• Bretherton, C. S., P. N. Blossey, and C. R. Jones, 2013: Mechanisms of marine low cloud sensitivity to idealized climate perturbations: A single-LES exploration extending the CGILS cases. J. Adv. Model. Earth Syst., 5, 316337, doi:10.1002/jame.20019.

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  • Cronin, T. W., 2014: On the choice of average solar zenith angle. J. Atmos. Sci., 71, 29943003, doi:10.1175/JAS-D-13-0392.1.

  • Li, J., 2017: Comments on “On the choice of average solar zenith angle.” J. Atmos. Sci., 74, 16691676, doi:10.1175/JAS-D-16-0185.1.

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    (a) Annual-average cosine zenith angles and (b) annual-average normalized effective solar constants for a planet in a circular orbit, for daytime weighting (red) and insolation weighting (blue). The insolation, , is identical in both cases as a function of latitude. The effective solar constants are normalized by the actual solar constant . Note that is a constant, but depends on latitude.

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Reply to “Comments on ‘On the Choice of Average Solar Zenith Angle’’’

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  • 1 Department of Earth, Atmospheric, and Planetary Science, Massachusetts Institute of Technology, Cambridge, Massachusetts
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Abstract

The solar zenith angle controls local insolation and also affects the partitioning of insolation into planetary reflection, atmospheric absorption, and surface absorption. Because of this role of the solar zenith angle in modulating albedo, Cronin and others have proposed that insolation weighting should be used to determine the solar zenith angle when a single-angle calculation is used to represent a spatial or temporal average of solar fluxes. A comment by Li claims instead that daytime weighting is optimal, and that insolation weighting leads to serious errors, but this claim is based on a severe misinterpretation of the method proposed by Cronin. With any method of zenith angle averaging, both the solar constant and the zenith angle are free parameters, but their product—the mean insolation—must be held constant. Li fails to hold insolation constant when comparing different methods of zenith angle averaging and, thus, obtains large but spurious “errors.” This paper attempts to clarify the method proposed by Cronin and tabulates the insolation-weighted solar zenith angle and solar constant that should be used as a function of latitude for annual-average radiative transfer on a planet with Earth’s obliquity and a circular orbit.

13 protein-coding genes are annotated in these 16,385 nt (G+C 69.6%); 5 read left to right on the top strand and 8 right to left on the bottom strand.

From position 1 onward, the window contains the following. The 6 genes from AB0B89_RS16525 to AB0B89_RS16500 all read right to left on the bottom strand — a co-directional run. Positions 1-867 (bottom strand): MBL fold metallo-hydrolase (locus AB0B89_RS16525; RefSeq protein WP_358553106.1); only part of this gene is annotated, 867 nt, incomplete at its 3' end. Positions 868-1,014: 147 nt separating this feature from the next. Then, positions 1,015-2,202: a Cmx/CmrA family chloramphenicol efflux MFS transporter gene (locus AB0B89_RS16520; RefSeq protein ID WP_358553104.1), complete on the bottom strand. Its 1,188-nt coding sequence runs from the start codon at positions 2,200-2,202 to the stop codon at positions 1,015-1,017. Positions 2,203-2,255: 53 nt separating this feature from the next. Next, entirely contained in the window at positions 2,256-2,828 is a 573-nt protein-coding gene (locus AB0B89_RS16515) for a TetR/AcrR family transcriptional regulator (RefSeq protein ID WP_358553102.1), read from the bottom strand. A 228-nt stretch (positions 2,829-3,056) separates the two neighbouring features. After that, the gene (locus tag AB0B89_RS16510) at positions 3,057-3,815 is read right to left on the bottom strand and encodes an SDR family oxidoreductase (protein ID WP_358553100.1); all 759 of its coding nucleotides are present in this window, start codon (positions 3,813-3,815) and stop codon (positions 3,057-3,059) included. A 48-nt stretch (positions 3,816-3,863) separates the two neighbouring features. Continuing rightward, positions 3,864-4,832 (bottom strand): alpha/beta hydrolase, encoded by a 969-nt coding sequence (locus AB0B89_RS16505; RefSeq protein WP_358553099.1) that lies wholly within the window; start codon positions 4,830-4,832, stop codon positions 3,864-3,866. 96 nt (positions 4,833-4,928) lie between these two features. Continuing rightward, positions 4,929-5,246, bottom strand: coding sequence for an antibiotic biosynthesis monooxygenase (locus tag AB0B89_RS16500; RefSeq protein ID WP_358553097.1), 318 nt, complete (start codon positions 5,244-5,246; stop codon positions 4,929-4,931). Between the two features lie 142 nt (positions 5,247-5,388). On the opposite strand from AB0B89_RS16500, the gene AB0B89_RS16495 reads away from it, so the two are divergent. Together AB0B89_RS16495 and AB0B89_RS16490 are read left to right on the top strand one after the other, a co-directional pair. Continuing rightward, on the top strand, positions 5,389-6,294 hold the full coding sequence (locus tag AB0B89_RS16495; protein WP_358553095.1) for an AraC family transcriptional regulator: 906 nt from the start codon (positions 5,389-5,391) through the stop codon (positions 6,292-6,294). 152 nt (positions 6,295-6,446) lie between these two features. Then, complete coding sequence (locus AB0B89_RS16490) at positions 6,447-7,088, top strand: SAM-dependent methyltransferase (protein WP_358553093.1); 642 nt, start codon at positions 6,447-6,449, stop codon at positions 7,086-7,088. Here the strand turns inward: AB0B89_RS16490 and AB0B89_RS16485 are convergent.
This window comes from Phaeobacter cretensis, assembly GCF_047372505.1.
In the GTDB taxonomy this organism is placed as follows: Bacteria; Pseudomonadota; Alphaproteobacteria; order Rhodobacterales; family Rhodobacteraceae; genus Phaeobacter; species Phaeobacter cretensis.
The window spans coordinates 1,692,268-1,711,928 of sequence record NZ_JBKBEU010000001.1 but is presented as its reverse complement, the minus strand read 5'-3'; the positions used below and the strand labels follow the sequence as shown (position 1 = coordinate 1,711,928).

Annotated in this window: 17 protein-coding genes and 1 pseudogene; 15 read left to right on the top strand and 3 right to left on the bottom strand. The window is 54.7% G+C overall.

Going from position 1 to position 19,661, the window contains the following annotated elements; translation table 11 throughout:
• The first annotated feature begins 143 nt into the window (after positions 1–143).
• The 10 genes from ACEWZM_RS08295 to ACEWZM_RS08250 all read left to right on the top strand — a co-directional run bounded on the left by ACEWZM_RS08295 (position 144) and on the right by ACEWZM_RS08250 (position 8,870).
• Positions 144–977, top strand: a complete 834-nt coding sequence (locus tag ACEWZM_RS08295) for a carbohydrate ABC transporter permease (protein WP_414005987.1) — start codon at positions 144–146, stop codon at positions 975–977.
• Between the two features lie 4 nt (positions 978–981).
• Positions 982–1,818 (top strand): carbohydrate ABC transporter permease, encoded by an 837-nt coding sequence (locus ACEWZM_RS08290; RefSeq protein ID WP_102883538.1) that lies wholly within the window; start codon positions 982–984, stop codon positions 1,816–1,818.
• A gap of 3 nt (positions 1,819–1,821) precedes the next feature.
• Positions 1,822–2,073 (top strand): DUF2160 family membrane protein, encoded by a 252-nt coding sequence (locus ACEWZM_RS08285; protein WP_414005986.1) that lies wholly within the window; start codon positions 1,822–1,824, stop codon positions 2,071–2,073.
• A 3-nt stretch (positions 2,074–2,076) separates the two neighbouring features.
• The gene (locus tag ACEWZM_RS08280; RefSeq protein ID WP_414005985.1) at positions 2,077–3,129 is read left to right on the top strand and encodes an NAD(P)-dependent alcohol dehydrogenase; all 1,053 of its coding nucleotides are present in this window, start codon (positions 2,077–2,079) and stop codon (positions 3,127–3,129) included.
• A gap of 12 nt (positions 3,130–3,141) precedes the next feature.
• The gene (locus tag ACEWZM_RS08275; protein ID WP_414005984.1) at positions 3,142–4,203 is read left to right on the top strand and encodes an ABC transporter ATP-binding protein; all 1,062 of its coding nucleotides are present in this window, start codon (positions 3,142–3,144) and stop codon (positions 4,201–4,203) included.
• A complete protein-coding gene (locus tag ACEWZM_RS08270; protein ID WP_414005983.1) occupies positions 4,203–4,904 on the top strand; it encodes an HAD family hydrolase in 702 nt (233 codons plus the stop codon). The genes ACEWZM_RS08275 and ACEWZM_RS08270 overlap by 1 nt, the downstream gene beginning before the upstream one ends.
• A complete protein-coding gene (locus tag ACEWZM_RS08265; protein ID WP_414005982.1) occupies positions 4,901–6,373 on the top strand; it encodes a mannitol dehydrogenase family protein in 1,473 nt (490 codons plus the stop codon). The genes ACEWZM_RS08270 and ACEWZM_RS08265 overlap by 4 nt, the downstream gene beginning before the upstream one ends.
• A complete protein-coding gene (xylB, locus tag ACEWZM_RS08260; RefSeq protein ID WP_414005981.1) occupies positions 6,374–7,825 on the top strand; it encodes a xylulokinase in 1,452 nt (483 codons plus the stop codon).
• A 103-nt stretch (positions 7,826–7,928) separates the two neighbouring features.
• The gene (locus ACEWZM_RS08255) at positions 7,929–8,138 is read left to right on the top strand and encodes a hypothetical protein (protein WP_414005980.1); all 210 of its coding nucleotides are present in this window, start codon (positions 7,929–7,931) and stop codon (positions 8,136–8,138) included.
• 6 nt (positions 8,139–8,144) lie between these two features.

© 2017 American Meteorological Society. For information regarding reuse of this content and general copyright information, consult the AMS Copyright Policy (www.ametsoc.org/PUBSReuseLicenses).

Corresponding author e-mail: Timothy W. Cronin, twcronin@mit.edu

The original article that was the subject of this comment/reply can be found at http://journals.ametsoc.org/doi/abs/10.1175/JAS-D-13-0392.1.

Abstract

The solar zenith angle controls local insolation and also affects the partitioning of insolation into planetary reflection, atmospheric absorption, and surface absorption. Because of this role of the solar zenith angle in modulating albedo, Cronin and others have proposed that insolation weighting should be used to determine the solar zenith angle when a single-angle calculation is used to represent a spatial or temporal average of solar fluxes. A comment by Li claims instead that daytime weighting is optimal, and that insolation weighting leads to serious errors, but this claim is based on a severe misinterpretation of the method proposed by Cronin. With any method of zenith angle averaging, both the solar constant and the zenith angle are free parameters, but their product—the mean insolation—must be held constant. Li fails to hold insolation constant when comparing different methods of zenith angle averaging and, thus, obtains large but spurious “errors.” This paper attempts to clarify the method proposed by Cronin and tabulates the insolation-weighted solar zenith angle and solar constant that should be used as a function of latitude for annual-average radiative transfer on a planet with Earth’s obliquity and a circular orbit.

© 2017 American Meteorological Society. For information regarding reuse of this content and general copyright information, consult the AMS Copyright Policy (www.ametsoc.org/PUBSReuseLicenses).

Corresponding author e-mail: Timothy W. Cronin, twcronin@mit.edu

The original article that was the subject of this comment/reply can be found at http://journals.ametsoc.org/doi/abs/10.1175/JAS-D-13-0392.1.

1. Introduction